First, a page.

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Smart State gets smarter: QUT unveils new institute

26th October 2006

Queensland research has received a $70 million boost with the opening of QUT's new Institute of Health and Biomedical Innovation in Brisbane.

The institute was opened by Premier Peter Beattie on October 24 at the booming Kelvin Grove Urban Village and is QUT's biggest research development.

It brings together 700 research brains from across the university who specialise in health, biomedical engineering and science.

They have in their sights the challenge of delivering better health in our lifetimes, with research projects tackling national problems including cancer, diabetes, depression, and Australia's fight against obesity.

QUT Vice-Chancellor Professor Peter Coaldrake said it was an exciting time for the university - and for the community which would ultimately benefit from the work carried out by IHBI scientists and researchers.

"The strength of QUT's research is our multi-disciplinary approach to solving real-world problems," he said.

"The Institute of Health and Biomedical Innovation brings together 700 leading researchers - from different fields - to work together to improve the health and lives of people in Australia and around the world.

"These researchers are the face and brains of IHBI and the building itself provides the technology and facilities they need to achieve their goals."

The seven-storey IHBI building brings together QUT's leading researchers from health, biomedical engineering and science in a technology-driven, eco-friendly environment with world-class research facilities.

The research team is led by institute director Professor Ross Young - a psychology researcher whose fields include alcohol and drug abuse, and the genetics of addiction.

"Our IHBI team is focused on finding health solutions for all age groups, whether they are teens at risk of depression or the elderly coping with ageing joints," he said.

"The researchers working with the institute are also linked to the community through hospitals and health services.

"Our key research areas range from developing medical devices such as artificial limbs and organs, to injury prevention, such as helping elderly people at risk of falls and bone breakages.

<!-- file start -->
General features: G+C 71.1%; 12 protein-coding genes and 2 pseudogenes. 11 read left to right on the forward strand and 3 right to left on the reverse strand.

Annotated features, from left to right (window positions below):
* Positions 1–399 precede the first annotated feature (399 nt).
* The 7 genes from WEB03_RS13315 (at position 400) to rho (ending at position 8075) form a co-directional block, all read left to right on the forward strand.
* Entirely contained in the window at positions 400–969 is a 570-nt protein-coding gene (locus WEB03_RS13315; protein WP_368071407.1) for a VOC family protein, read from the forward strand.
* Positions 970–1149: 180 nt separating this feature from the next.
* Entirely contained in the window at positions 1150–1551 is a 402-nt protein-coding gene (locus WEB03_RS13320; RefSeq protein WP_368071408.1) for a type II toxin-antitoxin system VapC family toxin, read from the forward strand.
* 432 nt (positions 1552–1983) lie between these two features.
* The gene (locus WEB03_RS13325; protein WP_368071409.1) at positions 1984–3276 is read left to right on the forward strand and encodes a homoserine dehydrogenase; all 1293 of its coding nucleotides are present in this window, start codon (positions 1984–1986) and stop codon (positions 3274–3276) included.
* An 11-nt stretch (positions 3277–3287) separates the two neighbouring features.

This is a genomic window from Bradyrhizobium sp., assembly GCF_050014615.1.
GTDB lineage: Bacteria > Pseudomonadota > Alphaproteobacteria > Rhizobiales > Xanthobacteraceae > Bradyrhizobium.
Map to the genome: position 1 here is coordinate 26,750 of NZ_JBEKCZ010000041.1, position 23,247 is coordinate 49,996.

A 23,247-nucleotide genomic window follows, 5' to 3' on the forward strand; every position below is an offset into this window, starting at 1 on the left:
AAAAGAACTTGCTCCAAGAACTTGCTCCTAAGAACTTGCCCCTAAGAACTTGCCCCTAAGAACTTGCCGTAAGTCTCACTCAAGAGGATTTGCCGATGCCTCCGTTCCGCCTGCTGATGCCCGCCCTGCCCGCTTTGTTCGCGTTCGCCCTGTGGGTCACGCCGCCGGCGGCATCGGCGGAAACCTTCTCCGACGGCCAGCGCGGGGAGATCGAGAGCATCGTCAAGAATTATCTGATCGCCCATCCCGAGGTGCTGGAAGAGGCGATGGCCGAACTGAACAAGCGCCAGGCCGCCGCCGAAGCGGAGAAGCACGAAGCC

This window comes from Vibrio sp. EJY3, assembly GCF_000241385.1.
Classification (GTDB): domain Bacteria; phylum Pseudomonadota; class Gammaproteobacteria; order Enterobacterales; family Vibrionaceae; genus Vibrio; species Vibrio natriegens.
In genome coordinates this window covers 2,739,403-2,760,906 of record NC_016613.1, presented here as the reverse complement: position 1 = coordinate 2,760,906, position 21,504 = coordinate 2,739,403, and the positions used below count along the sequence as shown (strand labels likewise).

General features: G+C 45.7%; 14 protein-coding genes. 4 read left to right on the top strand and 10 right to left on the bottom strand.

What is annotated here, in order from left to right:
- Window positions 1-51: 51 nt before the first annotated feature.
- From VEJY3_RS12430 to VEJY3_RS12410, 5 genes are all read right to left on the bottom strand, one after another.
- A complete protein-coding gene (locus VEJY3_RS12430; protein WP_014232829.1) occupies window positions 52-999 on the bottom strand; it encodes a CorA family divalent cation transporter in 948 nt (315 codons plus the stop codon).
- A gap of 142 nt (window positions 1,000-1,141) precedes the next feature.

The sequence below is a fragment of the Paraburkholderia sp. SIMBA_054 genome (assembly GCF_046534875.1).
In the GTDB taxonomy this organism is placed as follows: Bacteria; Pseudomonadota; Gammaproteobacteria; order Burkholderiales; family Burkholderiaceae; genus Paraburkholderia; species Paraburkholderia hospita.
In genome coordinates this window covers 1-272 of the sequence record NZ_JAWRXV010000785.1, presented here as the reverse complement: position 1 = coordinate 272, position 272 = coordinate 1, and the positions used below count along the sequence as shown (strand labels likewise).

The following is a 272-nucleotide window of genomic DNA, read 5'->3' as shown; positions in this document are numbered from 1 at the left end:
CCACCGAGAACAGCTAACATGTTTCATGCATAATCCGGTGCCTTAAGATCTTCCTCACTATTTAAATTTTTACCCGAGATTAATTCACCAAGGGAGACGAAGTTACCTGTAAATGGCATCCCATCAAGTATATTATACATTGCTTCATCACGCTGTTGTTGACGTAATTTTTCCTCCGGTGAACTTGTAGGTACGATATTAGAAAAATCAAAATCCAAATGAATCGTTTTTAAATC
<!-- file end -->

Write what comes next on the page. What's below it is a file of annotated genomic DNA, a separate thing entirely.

"We also have road accident researchers working to reduce the road toll, vision researchers investigating short-sightedness and Indigenous eye care, and scientists using plant biotechnology to help improve health and nutrition.

"IHBI researchers are already experiencing success in cells and tissue research, including tissue bioregeneration to help burns victims and establishing a tissue bank to aid in the fight against prostate cancer."

The Queensland Government has contributed $22.5 million toward the new QUT institute, matching dollar-for-dollar a $22.5 million donation to QUT by US-based The Atlantic Philanthropies. The balance of the funding has come from QUT.

IHBI - fast facts

•Institute of Health and Biomedical Innovation

•A $70 million research headquarters for the Queensland University of Technology

•Health, biomedical engineering and science research

•Located in the rapidly-growing Kelvin Grove Urban Village in inner Brisbane, Queensland, Australia

•Seven-level building funded by QUT, Queensland Government and The Atlantic Philanthropies

•700 IHBI research staff, including 400 in the main building

•Technologically advanced research laboratories across four levels

•400 workspaces, meeting rooms, conference venues and a call centre

•Designed by the architectural collaboration of PDT Donovan Hill

•Green initiatives include "chilled beam" air-conditioning for more efficient environment control, rain water re-use, and natural ventilation and daylight from a massive central atrium

•The two illuminated balls on the exterior are public artwork - seven-metre geodesic domes based on the structure of atoms - designed by QUT graduate Peter Alwast

•Visit and

•IHBI address: 60 Musk Avenue, Kelvin Grove, Brisbane 4059, Australia

Media contact: Mechelle McMahon, QUT media unit, 07 3138 4494 or

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